2. A protective switching mechanism as claimed in claim 1 wherein said service lines and spare line constitute wire transmission lines.
3. A protective switching mechanism as claimed in claim 2 wherein said control means comprises a microprocessor.
4. A protective switching mechanism as in claim 1 wherein said transmission lines carry data and said data includes said restoration of service signals, and wherein said control means comprises:
pattern detector means, interconnected to said bus for monitoring said data for a pattern that includes said restoration of service signal and responsively providing a pattern signal;
a microprocessor, interconnected to said pattern detector means, for receiving said pattern signal from said pattern detector and responsively issuing said command to said bus; and
a relay driver, within said bus and interconnected to said microprocessor, said relay driver receiving said command and responsively activating said switches to interconnect and disconnect at least one of said transmission lines with respect to said bus.
5. A protective switching mechanism as claimed in claim 1, wherein said restoration of service signal is carried on said spare line.
6. A protective switching mechanism as claimed in claim 1, wherein said restoration of service signal is carried on said particular one of said service lines.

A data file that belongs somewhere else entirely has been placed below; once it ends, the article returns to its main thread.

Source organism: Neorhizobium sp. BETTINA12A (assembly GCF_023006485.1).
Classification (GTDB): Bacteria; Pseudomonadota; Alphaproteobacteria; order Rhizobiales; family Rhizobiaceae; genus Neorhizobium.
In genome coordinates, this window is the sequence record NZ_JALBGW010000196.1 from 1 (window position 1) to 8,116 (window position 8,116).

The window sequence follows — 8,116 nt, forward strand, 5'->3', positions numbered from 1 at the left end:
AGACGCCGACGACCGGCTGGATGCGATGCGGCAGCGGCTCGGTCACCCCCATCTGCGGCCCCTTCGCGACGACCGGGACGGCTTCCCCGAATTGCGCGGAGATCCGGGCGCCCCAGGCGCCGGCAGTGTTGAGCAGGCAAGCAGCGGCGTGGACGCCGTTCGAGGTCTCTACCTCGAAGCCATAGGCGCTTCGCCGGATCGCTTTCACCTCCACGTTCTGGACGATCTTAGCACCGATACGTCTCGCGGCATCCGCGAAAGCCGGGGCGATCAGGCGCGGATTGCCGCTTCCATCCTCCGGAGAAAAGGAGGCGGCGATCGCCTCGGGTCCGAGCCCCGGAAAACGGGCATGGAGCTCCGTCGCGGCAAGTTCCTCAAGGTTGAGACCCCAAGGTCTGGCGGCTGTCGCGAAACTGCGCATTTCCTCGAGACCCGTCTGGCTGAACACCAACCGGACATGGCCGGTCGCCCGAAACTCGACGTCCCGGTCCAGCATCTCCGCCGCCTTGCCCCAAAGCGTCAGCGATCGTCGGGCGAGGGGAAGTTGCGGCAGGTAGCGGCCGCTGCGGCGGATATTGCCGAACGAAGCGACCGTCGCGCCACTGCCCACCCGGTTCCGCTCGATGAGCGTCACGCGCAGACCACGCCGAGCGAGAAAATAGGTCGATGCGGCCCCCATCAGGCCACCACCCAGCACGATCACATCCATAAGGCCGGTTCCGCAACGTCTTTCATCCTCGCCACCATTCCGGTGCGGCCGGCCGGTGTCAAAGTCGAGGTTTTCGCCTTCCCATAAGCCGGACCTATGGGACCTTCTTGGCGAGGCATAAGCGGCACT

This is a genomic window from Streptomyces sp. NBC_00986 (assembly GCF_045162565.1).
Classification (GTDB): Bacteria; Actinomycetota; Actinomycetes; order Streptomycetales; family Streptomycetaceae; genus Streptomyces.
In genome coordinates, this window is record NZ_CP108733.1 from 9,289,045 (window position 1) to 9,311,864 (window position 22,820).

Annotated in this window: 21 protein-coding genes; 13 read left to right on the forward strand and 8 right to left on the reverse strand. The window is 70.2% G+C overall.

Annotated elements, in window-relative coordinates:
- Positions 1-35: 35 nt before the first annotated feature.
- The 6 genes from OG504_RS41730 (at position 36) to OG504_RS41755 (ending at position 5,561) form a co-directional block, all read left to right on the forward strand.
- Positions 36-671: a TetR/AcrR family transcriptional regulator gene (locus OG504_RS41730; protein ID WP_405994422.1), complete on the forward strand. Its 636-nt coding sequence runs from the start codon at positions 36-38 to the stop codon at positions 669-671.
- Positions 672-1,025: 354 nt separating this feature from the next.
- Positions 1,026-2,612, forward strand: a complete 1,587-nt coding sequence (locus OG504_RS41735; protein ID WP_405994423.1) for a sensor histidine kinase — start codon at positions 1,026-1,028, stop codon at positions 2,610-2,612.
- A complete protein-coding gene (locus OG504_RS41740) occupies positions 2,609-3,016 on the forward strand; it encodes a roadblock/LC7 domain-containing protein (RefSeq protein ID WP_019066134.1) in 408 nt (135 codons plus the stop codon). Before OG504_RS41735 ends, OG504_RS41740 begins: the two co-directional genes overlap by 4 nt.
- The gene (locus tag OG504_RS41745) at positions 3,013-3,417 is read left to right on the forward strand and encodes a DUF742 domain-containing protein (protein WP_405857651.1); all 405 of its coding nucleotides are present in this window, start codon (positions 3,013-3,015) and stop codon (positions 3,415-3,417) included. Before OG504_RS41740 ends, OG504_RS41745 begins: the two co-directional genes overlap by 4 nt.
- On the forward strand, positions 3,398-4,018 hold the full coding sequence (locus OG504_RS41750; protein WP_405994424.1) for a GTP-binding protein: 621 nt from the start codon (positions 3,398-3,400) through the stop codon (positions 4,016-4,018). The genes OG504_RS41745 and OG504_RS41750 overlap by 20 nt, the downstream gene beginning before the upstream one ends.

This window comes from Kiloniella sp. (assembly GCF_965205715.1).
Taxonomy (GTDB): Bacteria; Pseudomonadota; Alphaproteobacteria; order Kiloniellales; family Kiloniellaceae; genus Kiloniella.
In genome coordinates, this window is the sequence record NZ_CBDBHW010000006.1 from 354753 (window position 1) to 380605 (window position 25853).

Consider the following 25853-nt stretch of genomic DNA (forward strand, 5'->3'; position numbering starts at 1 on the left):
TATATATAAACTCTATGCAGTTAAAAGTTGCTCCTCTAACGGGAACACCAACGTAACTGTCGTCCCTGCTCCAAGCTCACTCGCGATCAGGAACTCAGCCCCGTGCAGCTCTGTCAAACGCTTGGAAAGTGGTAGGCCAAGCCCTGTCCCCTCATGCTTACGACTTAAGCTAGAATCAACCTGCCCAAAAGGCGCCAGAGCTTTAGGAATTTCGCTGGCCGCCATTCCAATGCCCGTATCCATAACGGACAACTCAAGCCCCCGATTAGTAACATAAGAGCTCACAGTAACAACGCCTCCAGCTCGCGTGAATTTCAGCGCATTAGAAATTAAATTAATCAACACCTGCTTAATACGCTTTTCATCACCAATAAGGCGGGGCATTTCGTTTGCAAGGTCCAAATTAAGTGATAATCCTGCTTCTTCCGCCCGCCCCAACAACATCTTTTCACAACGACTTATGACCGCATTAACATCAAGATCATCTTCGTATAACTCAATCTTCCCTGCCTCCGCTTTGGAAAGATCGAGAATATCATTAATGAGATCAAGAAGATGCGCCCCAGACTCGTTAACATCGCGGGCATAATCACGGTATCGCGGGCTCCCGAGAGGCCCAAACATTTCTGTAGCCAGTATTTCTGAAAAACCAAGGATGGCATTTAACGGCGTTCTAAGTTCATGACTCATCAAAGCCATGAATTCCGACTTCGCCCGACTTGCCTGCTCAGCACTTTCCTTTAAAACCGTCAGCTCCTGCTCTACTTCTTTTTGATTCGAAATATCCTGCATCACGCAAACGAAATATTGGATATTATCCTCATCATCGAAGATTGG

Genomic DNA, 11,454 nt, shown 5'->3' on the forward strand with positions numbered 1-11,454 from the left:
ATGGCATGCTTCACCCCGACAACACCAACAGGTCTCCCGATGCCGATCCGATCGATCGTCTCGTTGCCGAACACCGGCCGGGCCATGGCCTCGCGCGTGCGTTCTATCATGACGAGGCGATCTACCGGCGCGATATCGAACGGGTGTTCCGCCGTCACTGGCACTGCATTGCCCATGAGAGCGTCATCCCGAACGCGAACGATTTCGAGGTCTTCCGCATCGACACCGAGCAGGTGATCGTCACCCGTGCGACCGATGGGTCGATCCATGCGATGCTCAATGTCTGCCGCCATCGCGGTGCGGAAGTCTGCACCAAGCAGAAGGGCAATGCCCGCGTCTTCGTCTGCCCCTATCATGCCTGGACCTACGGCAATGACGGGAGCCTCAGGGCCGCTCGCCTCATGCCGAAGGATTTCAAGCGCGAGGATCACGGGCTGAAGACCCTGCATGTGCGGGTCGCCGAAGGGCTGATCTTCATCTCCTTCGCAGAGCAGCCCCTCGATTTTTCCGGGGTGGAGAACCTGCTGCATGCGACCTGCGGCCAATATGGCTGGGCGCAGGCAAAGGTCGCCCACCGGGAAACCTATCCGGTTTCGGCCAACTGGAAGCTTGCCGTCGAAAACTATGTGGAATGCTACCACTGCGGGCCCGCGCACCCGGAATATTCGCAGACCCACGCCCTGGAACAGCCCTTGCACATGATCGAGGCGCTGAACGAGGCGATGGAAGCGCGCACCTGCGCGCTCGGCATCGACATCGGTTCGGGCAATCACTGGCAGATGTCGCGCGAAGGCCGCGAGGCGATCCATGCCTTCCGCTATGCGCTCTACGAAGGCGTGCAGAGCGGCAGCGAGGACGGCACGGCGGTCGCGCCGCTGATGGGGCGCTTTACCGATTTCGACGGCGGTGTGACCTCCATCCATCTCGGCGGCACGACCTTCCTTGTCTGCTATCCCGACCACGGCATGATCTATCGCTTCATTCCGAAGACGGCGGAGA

7. A protective switching mechanism, as claimed in claim 1, wherein said control means also recognizes said restoration of service signal on said spare line.
The present invention relates generally to telecommunication transmission facilities and, more particularly, to a maintenance shelf system having a digital network interface and a common control unit with a protection switching mechanism. Many telecommunication transmission facilities include a central office which may transmit data, or "payload," signals over transmission lines to customer equipment on the customer's premises. Typically, digital payload signals are sent over the transmission lines to a digital network interface. These may also be referred to as a Network Interface Unit ("NIU").
The NIU is the demarcation between the telephone operating company's side of the telephone line and a customer's side of the telephone line. Electrically, the NIU is generally transparent to payload signals, but can be used for special maintenance functions, such as loop back. A channel bank receives signals from the NIU and converts the payload signals to analog signals. The channel bank transmits an analog signal for each channel differentially on two wire conductors, known as a Tip-Ring pair.